This is a World Cup and, as we have seen, if you are not at your best level then every team is very well prepared and can make things difficult for you.
'A better World Cup defensively than offensively so far'
One thing I have noticed from the big teams is that there has been a lack of vision and creativity in the final third of the pitch and, individually, most of their star players have failed to shine too.
Whether it is man-marking the opposition's best player or defending with at least six players all the time, everyone tries to find a way. It has been working, but the World Cup has been better defensively than offensively so far.
Mexico had Carlos Vela following Toni Kroos around for 60 minutes because they knew he was the engine of the Germany team, the one that makes them tick. Switzerland did something similar with Valon Behrami on Neymar when they played Brazil.
Iceland did not put one player on Lionel Messi when they played Argentina, but they had so many players back, he had no space.
Seeing Messi stopped does not happen often, so you have to give Iceland credit that they did it so well. I could see that Leo, as the game went on, was dropping back to try to make things happen.
When he does that, he is no longer on the ball in dangerous areas and, if I were him, I would be getting a little bit frustrated.
You want him higher up the pitch, so you can pass the ball to him in the final third and let him make things happen there.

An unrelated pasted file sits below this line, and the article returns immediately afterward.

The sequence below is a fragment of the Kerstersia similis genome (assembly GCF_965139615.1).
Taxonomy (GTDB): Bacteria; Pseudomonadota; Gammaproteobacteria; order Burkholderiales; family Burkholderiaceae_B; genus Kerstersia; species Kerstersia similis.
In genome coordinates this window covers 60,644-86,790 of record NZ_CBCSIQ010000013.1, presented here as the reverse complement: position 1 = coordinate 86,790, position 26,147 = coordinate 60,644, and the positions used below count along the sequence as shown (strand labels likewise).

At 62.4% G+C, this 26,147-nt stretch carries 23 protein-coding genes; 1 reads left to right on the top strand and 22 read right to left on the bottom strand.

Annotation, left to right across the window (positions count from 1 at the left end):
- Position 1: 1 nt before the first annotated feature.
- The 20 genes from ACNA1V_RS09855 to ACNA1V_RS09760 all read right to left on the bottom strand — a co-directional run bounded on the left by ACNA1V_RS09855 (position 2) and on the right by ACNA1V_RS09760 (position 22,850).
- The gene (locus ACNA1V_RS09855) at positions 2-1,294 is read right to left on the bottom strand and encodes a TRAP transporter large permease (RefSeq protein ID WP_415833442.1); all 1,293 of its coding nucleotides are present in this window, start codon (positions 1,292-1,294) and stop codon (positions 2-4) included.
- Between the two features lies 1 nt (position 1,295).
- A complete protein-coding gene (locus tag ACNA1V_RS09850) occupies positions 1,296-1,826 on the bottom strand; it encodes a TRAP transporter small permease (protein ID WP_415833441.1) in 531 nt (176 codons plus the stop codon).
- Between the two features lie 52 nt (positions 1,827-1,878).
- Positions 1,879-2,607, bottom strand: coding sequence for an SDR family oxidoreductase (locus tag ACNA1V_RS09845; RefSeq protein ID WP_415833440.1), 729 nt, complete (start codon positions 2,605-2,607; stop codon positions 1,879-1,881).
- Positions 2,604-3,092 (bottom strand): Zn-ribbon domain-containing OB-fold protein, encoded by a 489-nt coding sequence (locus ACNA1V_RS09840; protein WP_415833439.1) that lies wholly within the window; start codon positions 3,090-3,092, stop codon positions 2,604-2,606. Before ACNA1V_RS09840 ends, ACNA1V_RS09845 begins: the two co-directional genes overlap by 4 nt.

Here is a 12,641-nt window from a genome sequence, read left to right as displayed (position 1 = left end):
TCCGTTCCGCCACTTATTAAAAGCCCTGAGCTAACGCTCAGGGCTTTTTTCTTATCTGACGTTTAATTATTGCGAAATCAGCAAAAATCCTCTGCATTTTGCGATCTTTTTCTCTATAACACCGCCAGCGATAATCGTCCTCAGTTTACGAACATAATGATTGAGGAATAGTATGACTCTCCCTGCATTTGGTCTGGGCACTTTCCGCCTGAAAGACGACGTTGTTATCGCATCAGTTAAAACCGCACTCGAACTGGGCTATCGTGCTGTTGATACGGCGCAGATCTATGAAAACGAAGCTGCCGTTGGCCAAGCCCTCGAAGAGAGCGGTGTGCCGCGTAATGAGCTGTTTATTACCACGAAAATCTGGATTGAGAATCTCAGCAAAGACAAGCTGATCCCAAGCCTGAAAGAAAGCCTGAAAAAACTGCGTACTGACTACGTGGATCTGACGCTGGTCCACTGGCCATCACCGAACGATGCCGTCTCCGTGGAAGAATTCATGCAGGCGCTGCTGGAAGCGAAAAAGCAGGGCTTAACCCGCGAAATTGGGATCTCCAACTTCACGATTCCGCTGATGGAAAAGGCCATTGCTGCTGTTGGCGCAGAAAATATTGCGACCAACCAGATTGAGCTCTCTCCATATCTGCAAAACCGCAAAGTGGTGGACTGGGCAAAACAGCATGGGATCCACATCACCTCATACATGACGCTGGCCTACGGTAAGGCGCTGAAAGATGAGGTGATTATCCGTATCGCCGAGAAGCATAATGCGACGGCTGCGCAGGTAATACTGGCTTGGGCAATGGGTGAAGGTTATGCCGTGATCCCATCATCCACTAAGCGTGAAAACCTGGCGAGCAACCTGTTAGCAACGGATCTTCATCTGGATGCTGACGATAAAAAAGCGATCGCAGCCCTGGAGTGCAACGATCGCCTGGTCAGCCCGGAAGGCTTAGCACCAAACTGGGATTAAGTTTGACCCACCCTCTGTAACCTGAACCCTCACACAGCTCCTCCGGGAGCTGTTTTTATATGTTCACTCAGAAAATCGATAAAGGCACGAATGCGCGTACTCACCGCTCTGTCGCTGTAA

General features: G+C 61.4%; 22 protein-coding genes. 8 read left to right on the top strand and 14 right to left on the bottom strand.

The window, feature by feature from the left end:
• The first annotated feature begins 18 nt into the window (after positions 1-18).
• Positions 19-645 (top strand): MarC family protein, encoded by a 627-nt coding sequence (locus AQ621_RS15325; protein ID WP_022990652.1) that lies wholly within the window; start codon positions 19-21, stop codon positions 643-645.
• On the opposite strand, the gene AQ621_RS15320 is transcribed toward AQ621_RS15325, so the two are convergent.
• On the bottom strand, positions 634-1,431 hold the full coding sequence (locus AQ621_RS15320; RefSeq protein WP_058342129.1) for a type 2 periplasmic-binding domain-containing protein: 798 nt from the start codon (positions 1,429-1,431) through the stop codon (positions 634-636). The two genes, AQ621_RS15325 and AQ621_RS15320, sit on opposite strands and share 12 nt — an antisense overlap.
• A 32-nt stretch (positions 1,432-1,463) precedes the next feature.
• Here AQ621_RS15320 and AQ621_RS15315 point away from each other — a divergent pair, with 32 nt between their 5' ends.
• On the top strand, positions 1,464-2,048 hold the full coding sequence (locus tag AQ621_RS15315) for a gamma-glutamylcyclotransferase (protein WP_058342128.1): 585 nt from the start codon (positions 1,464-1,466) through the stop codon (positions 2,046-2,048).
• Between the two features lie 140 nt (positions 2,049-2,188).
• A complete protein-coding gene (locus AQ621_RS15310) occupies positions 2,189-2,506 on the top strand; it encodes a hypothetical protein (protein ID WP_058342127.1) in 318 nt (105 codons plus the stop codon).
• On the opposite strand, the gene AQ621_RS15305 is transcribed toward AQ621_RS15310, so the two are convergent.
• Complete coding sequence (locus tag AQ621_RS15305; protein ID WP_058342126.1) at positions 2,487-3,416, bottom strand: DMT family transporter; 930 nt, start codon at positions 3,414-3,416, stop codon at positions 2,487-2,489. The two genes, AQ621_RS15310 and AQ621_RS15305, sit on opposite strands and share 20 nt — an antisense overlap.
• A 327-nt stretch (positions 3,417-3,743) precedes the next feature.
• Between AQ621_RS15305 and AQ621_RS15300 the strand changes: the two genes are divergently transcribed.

But if he feels that he is not getting the required service, he drops deeper and deeper and, for Argentina, that is not a good thing.
It was a similar story for Messi against Croatia, but it was not all his fault. As I said in my TV analysis after Argentina's defeat, they look like a broken team.
So it is has been really difficult for him. He does not have the quality in behind him, when he needs someone who can help him build up the play.
'Ronaldo's goals have come from set-pieces, penalties or mistakes'
These days, Cristiano Ronaldo has a very different role for Portugal - he mainly stays up front and you no longer see him running all over the pitch.
He is one of the big names in Russia who has made a strong start to this World Cup, in terms of goals, with four so far.
Yes, he is playing well, but if you really look at what he has done, he has scored one penalty, one free-kick, one goal from a corner and one with a shot that David de Gea should have saved.
You cannot say that he and Portugal have shown great combinations or tiki-taka football to score great goals.
You have to give him credit, of course, but his goals have come from set-pieces, penalties or mistakes.
In terms of the individual players who have impressed me the most, Vela deserves a mention for what he did against Kroos.
Vela left Real Sociedad to join Los Angeles FC at the start of the year and people seem to think that when you go to the MLS, or that type of league, your level drops.
That was not the case when he played against Germany, because Kroos could not shake him off. He tried but he could not influence the game.
Germany still had possession, but it was possession without ideas and creativity.
Of every team I have watched so far in Russia, Germany are the ones from whom I expected more and they gave me less. Mexico were completely the opposite.
Cesc Fabregas was speaking to BBC Sport's Chris Bevan in Moscow.